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Vitruvius Program

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ENTERTAINMENT
June 22, 1992 | CATHY CURTIS
Molly Schneider, a petite, friendly-looking woman in a blue work shirt and white pants, holds up a small paper object. "Anyone know what this is called?," she asks the nine children clustered on the carpet around her. "A square?" asks one little girl uncertainly. "A pyramid!" exclaims a serious-looking little boy. "And what makes a form a pyramid?" "Three sides!" "Three corners!" Schneider explains that pyramids also are called tetrahedrons.
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ENTERTAINMENT
June 22, 1992 | CATHY CURTIS
Molly Schneider, a petite, friendly-looking woman in a blue work shirt and white pants, holds up a small paper object. "Anyone know what this is called?," she asks the nine children clustered on the carpet around her. "A square?" asks one little girl uncertainly. "A pyramid!" exclaims a serious-looking little boy. "And what makes a form a pyramid?" "Three sides!" "Three corners!" Schneider explains that pyramids also are called tetrahedrons.
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REAL ESTATE
October 2, 1988
Thanks for Barnett Sussman's glowing article on the Vitruvius children's program at SCI-ARC (Aug. 14). The first week after the story ran, the school was flooded with phone calls. By Friday of that week SCI-ARC had offered Kathleen Kupper a five-year teaching contract. And yes, Noah will definitely be enrolled! NICKI FREEMAN Los Angeles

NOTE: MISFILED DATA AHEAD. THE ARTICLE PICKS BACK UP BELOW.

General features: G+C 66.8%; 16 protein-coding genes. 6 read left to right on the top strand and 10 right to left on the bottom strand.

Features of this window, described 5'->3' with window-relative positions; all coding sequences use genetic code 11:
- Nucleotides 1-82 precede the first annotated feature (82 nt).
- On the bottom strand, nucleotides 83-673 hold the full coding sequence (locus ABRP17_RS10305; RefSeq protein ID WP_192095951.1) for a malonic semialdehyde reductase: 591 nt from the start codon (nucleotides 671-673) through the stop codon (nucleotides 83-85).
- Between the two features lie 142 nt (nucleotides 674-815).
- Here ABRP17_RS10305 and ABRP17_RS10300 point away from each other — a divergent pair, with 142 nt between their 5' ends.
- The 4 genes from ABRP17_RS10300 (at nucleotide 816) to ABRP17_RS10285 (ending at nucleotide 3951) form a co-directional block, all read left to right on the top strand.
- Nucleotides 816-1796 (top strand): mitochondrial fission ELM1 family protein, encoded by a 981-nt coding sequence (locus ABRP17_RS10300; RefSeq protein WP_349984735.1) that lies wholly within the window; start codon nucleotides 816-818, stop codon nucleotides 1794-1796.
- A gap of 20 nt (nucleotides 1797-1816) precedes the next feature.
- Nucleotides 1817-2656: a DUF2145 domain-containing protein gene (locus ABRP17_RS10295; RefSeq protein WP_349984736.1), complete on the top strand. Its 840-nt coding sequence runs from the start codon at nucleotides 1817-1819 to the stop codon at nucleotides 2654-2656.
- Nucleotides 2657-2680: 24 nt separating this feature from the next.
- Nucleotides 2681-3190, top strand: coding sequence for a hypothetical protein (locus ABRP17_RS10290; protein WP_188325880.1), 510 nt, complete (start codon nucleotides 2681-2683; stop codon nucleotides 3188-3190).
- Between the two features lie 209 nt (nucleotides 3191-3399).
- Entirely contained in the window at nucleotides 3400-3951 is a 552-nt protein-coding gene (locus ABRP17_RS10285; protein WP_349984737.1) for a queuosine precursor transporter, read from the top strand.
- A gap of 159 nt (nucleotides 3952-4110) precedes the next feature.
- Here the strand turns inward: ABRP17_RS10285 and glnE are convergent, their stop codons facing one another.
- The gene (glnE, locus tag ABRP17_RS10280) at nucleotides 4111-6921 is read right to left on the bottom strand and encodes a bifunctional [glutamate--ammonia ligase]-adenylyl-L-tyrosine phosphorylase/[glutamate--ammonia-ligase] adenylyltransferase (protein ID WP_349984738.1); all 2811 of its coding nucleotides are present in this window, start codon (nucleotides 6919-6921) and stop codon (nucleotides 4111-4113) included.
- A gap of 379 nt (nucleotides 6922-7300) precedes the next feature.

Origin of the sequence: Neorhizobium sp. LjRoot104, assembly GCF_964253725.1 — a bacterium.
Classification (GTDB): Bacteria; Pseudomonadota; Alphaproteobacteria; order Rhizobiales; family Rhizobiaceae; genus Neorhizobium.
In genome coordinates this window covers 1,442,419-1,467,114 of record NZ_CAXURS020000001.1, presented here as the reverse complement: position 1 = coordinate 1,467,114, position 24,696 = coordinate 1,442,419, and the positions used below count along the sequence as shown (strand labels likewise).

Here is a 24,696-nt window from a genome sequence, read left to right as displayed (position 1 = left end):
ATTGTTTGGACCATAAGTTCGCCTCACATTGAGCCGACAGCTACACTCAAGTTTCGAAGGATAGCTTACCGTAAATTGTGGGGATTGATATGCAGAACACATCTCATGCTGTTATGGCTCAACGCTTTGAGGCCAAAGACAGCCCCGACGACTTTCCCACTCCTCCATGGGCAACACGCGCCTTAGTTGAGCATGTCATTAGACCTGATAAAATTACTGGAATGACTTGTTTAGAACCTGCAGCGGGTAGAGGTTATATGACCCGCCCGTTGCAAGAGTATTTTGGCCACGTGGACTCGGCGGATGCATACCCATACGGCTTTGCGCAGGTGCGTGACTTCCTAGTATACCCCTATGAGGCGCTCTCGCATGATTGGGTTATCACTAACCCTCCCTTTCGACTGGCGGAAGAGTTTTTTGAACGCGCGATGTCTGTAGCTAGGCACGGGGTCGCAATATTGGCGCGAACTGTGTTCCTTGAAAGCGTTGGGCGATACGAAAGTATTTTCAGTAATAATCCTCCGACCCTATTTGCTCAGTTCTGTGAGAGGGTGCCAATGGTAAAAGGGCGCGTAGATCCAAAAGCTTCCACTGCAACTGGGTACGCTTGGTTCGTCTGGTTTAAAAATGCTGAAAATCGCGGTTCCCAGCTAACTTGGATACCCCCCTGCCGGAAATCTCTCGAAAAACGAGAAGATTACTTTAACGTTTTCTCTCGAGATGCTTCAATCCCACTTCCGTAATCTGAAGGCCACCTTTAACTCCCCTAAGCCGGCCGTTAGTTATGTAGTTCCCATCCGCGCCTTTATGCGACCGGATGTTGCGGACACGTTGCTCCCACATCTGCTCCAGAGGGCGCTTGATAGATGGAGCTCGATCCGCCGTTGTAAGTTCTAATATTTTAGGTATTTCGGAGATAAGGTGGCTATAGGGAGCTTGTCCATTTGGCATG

REAL ESTATE
August 14, 1988 | BARNETT SUSSMAN, Barnett Sussman is a Times real estate writer. and
Noah Freeman designs buildings that fly. He also designs underwater buildings and buildings that switch backward or forward in time. And what's more, architect Freeman is only 4 1/2-years old. Actually, he's not really a practicing architect like Cesar Pelli or Charles Luckman. Noah is a student of architecture attending the Vitruvius program at the Southern California Institute of Architecture in Santa Monica. The Vitruvius program, named after the first-century (B.C.
ENTERTAINMENT
August 22, 1992 | CATHY CURTIS, TIMES STAFF WRITER
M.A. Greenstein, curator of education at the Laguna Art Museum since January, 1991, has resigned to concentrate on her teaching and writing. The museum is seeking a replacement for the full-time position. Laguna Art Museum Director Charles Desmarais praised Greenstein's energy and commitment to her job. "She did it marvelously well. The next person who does her job will have a tall order to fill."
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